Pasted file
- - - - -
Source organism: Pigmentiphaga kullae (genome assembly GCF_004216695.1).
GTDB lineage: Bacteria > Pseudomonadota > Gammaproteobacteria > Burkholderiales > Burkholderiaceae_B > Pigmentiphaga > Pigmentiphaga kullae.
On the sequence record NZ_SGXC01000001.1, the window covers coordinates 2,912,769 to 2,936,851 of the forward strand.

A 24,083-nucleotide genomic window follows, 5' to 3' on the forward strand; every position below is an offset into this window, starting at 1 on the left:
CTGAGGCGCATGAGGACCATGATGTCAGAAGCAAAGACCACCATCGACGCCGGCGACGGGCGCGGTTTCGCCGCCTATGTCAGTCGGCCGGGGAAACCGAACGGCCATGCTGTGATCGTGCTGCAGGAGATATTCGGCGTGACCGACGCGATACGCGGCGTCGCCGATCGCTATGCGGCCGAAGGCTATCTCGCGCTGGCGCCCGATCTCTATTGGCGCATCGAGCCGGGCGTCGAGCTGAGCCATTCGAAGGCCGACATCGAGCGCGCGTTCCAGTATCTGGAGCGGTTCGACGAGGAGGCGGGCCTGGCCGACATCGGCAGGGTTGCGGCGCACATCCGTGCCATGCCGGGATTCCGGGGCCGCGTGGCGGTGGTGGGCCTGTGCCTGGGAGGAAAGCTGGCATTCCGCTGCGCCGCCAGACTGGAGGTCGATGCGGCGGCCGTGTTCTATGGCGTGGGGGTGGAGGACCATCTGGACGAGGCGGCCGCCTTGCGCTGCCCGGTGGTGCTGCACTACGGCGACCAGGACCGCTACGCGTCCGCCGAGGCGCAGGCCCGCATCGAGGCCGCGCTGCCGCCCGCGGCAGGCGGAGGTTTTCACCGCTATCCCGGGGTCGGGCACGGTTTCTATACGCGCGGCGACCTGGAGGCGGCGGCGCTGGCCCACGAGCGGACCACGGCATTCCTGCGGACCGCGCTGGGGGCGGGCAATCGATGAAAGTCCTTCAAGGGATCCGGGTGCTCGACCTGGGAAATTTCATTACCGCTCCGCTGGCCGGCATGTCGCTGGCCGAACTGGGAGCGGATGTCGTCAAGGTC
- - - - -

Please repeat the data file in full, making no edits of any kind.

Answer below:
Source organism: Pigmentiphaga kullae (genome assembly GCF_004216695.1).
GTDB lineage: Bacteria > Pseudomonadota > Gammaproteobacteria > Burkholderiales > Burkholderiaceae_B > Pigmentiphaga > Pigmentiphaga kullae.
On the sequence record NZ_SGXC01000001.1, the window covers coordinates 2,912,769 to 2,936,851 of the forward strand.

A 24,083-nucleotide genomic window follows, 5' to 3' on the forward strand; every position below is an offset into this window, starting at 1 on the left:
CTGAGGCGCATGAGGACCATGATGTCAGAAGCAAAGACCACCATCGACGCCGGCGACGGGCGCGGTTTCGCCGCCTATGTCAGTCGGCCGGGGAAACCGAACGGCCATGCTGTGATCGTGCTGCAGGAGATATTCGGCGTGACCGACGCGATACGCGGCGTCGCCGATCGCTATGCGGCCGAAGGCTATCTCGCGCTGGCGCCCGATCTCTATTGGCGCATCGAGCCGGGCGTCGAGCTGAGCCATTCGAAGGCCGACATCGAGCGCGCGTTCCAGTATCTGGAGCGGTTCGACGAGGAGGCGGGCCTGGCCGACATCGGCAGGGTTGCGGCGCACATCCGTGCCATGCCGGGATTCCGGGGCCGCGTGGCGGTGGTGGGCCTGTGCCTGGGAGGAAAGCTGGCATTCCGCTGCGCCGCCAGACTGGAGGTCGATGCGGCGGCCGTGTTCTATGGCGTGGGGGTGGAGGACCATCTGGACGAGGCGGCCGCCTTGCGCTGCCCGGTGGTGCTGCACTACGGCGACCAGGACCGCTACGCGTCCGCCGAGGCGCAGGCCCGCATCGAGGCCGCGCTGCCGCCCGCGGCAGGCGGAGGTTTTCACCGCTATCCCGGGGTCGGGCACGGTTTCTATACGCGCGGCGACCTGGAGGCGGCGGCGCTGGCCCACGAGCGGACCACGGCATTCCTGCGGACCGCGCTGGGGGCGGGCAATCGATGAAAGTCCTTCAAGGGATCCGGGTGCTCGACCTGGGAAATTTCATTACCGCTCCGCTGGCCGGCATGTCGCTGGCCGAACTGGGAGCGGATGTCGTCAAGGTC